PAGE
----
The Nagas

Hill Peoples of Northeast India

Project Introduction The Naga Database

typescript - J.H. Hutton's tour diary in the Naga Hills

caption: Yacham pay of fine of one mithan; feasting; skulls
medium: tours
location: Yacham Yong Phomching
date: 12.3.1921
person: Hutton/ J.H.
date: 1.3.1921-20.3.1921
person: Pitt Rivers Museum Archive, Oxford
refnum: Hutton Ms. Box 2
text: 12th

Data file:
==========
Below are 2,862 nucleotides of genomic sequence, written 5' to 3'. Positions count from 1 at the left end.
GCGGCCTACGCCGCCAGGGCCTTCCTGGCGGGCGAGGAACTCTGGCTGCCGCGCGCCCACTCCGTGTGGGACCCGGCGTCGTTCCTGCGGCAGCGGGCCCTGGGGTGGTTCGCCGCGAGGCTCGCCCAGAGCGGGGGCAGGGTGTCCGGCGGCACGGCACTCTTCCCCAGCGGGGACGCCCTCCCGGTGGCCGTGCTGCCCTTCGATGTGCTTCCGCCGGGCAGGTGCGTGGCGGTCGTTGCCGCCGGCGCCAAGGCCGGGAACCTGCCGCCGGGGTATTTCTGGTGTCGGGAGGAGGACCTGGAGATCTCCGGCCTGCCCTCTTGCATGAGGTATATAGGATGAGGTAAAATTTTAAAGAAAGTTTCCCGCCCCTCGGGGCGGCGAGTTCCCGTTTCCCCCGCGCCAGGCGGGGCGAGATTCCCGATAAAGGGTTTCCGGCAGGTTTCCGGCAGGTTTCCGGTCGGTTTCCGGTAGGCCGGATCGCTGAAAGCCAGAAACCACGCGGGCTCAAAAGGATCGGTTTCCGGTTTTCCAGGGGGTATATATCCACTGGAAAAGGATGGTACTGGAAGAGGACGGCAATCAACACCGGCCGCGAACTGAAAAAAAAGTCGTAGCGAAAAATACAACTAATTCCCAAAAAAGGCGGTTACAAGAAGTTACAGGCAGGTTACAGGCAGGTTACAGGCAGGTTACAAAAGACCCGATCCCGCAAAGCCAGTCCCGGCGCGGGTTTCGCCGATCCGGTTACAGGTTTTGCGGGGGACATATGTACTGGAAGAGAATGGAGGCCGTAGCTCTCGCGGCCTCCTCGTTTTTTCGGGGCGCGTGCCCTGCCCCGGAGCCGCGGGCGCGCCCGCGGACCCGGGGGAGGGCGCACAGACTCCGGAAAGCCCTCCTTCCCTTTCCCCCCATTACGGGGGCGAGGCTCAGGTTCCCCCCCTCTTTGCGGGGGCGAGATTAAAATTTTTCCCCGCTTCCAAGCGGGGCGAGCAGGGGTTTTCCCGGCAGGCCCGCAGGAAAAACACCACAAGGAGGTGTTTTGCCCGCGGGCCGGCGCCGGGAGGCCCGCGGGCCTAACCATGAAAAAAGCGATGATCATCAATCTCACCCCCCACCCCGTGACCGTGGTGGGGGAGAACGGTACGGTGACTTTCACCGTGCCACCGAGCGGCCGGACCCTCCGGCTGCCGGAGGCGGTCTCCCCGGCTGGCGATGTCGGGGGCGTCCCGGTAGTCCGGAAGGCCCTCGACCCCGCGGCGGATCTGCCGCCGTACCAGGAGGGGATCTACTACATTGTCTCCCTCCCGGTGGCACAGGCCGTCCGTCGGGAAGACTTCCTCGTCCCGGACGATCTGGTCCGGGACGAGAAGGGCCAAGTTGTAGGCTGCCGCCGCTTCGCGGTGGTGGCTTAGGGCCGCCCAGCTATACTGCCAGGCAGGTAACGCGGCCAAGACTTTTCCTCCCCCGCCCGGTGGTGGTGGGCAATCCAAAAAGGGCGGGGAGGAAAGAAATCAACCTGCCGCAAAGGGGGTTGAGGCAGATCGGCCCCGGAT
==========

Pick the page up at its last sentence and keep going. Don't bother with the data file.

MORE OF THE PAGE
text: To Yacham, from which we visited Yong, a smaller village rather less than half a mile from Yacham which periodically requests to be taken over as Yacham is usually intriguing with Phomching to destroy Yong so that Yacham can get its land. We returned to the Dikhu a little higher up the stream below Chantongia. The mithan for the fine were tied up ready for us when we got to Yacham and half the village turned out on the path up with chungas and modhu. There was a positive flood of drink and as Yacham have an evil notoriety for the use of poison they insisted on first tasting everything that was offered one to prove their bona fides. A horde of Ao gaonburas turned up, as they all have friends in Yacham and trade there regularly, and the chiefs of Urangkong and Hukpang turned up at Yong. Even so there was more Salami madhu and aksu meat than they could possibly deal with, though the dobashis consumed as much of the former as they could and rather more than they could carry with entire propriety. Everyone parted very friendly with vows of presents of red cloth and virtuous behaviour for the future respectively. Except in Yansa (Joboka) I have never seen so many heads as there are in Yacham - but the proportion of immature skulls is very much higher than in most villages. All are decorated with mithan or buffalo horns in the Konyak manner, and the reason is said to be that if this is done the dead man does not hear his friends calling for him and therefore omits to warn them of his fate so that others of his relations searching for him also fall into the hands of the slayer. The Aos sometimes string a dog's skull above the skull of their enemy in order that the dog, by its yapping, may achieve the same end.